2021 M3 LR with no radar running software version 2021.32.21, and autopilot is all but worthless. Admittedly, on city streets with lots of traffic, where it was probably calibrated in California busy rush hour traffic and where there is lots of sensory input, it does pretty well. But leave the city for more rural roads and the frequent, aggressive ghost braking makes it completely unusable. Driving from Moab to Salt Lake City on long straight stretches this weekend and about every 2 miles it would quickly decelerate from 75 to 35. Sometimes there was a truck coming the other direction, in its lane, not over the line, and posing no threat. But sometimes there was absolutely nothing! This was basically in the middle of the desert. I've had this issue on freeways in Utah, Idaho and Oregon as well. If the road is rolly-polly (even with biggish, smooth hills) and there is little or no other traffic, Autopilot completely freaks out when it gets to the crest of a hill and cannot see over the other side, suddenly slamming on the brakes and scaring the crap out of me and my wife. Note to Tesla engineers: THE EARTH IS NOT FLAT. This happens both with autosteer, which I don't use very often, and with me steering. It was an issue with 2021.4.21.3 and I was hoping it would get fixed with 2021.32, but it's no better. I really wish that the Tesla just had plain old vanilla cruise control, even non-traffic aware -- just set the speed and the car maintains that and I'll take responsibility for not rear-ending the guy in front of me. The 2010 Mazda 3 that the Tesla replaced had "dumb" cruise control like that, and I would take that reliability over the buggy-phantom-brake-I'm-going-to-need-more-Tide-pods-to-clean-my-soiled-underwear Autopilot. I really like a lot of things about the Tesla, but not being able to use cruise control/AP on long road trips is a huge disappointment. My fear is that it's going to unexpectedly brake hard with someone behind me and I'll get rear-ended. So, I'm going to quit trying to use it. Does anyone else with a non-radar 2021 M3 or MY have this issue? Edit: I paid the $200 for a month of FSD to see if it works any better with that, but it behaves exactly the same.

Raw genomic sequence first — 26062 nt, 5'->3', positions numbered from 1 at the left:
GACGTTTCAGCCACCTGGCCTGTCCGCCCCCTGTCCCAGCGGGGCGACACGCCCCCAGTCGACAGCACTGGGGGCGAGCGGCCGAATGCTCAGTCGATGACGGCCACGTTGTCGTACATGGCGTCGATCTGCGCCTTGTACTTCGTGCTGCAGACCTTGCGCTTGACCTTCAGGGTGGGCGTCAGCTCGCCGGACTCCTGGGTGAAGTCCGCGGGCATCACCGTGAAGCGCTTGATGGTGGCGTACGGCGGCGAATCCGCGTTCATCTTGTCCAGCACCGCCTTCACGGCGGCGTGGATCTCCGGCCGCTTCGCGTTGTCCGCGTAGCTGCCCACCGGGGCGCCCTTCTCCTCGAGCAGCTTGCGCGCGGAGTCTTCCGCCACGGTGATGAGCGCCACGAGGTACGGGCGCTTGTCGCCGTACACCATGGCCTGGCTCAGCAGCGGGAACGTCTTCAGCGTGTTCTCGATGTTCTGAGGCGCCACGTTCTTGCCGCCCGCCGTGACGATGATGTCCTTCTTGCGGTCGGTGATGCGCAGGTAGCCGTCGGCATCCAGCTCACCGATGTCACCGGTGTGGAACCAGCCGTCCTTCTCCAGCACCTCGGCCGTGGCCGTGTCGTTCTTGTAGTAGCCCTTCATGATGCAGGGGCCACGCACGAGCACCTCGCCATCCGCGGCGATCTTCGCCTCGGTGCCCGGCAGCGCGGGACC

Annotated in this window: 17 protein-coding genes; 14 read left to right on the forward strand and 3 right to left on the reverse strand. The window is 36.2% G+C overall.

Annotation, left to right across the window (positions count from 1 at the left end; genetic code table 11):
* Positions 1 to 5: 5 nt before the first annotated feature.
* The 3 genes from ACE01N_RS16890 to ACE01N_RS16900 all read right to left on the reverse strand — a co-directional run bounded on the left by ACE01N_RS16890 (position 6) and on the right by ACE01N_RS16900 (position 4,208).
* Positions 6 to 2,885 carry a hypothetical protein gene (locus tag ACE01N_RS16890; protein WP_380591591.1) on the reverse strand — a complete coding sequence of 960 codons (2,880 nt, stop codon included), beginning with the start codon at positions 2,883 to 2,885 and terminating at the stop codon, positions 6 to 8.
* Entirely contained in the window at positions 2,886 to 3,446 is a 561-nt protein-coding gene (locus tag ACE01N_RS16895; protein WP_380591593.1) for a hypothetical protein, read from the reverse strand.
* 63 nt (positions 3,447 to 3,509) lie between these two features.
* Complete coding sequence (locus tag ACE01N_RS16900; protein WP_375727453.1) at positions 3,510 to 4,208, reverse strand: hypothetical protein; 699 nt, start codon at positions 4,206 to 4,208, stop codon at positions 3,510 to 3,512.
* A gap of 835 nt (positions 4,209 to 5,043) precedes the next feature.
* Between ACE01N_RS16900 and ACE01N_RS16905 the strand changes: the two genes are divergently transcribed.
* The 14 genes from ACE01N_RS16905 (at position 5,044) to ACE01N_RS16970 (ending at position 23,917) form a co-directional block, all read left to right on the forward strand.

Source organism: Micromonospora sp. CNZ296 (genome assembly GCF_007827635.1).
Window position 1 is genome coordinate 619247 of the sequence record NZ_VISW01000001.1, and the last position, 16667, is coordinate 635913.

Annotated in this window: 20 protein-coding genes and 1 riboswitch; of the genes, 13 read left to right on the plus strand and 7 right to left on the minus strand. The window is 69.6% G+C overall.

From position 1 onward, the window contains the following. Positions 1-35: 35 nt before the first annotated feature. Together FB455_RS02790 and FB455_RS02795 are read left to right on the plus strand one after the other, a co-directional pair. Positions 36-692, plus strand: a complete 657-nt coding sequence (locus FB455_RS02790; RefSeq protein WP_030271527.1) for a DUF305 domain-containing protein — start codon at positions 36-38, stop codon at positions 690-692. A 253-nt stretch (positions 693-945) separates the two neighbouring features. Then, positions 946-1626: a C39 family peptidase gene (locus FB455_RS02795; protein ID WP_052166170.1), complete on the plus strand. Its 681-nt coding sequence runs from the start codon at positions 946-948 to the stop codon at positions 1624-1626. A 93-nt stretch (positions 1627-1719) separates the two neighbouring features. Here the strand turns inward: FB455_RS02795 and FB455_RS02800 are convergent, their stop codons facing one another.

Did you perhaps miss the bit in the owners manual that warns that TACC/Autosteer/AP are designed for use on freeways and divided highways and NOT on the roads you imply you are driving on?
 
Did you perhaps miss the bit in the owners manual that warns that TACC/Autosteer/AP are designed for use on freeways and divided highways and NOT on the roads you imply you are driving on?
From the 2021 M3 owner's manual: "Traffic-Aware Cruise Control is primarily intended for driving on dry, straight roads, such as highways and freeways. It should not be used on city streets." I think that U.S. highway and freeway system, which I mention in my post, qualify. Perhaps in your mind Utah roads are no more developed than the single-lane strips of pavement from the old Road Runner cartoons, but believe me they are well-maintained with good lane lines and traffic signs, and usually dry and straight. In fact, it would be hard to find better candidate roads for AutoPilot. Your suggestion that highways need to be divided, i.e. no oncoming traffic, for TACC to be employed, emphasizes my point about the un-usability of the technology. But heaven forbid that anyone would criticize Tesla; if the car is misbehaving it must be the fault of the owner.
 
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EVRider-FL

Active Member
Aug 18, 2015
1,263
750
South Florida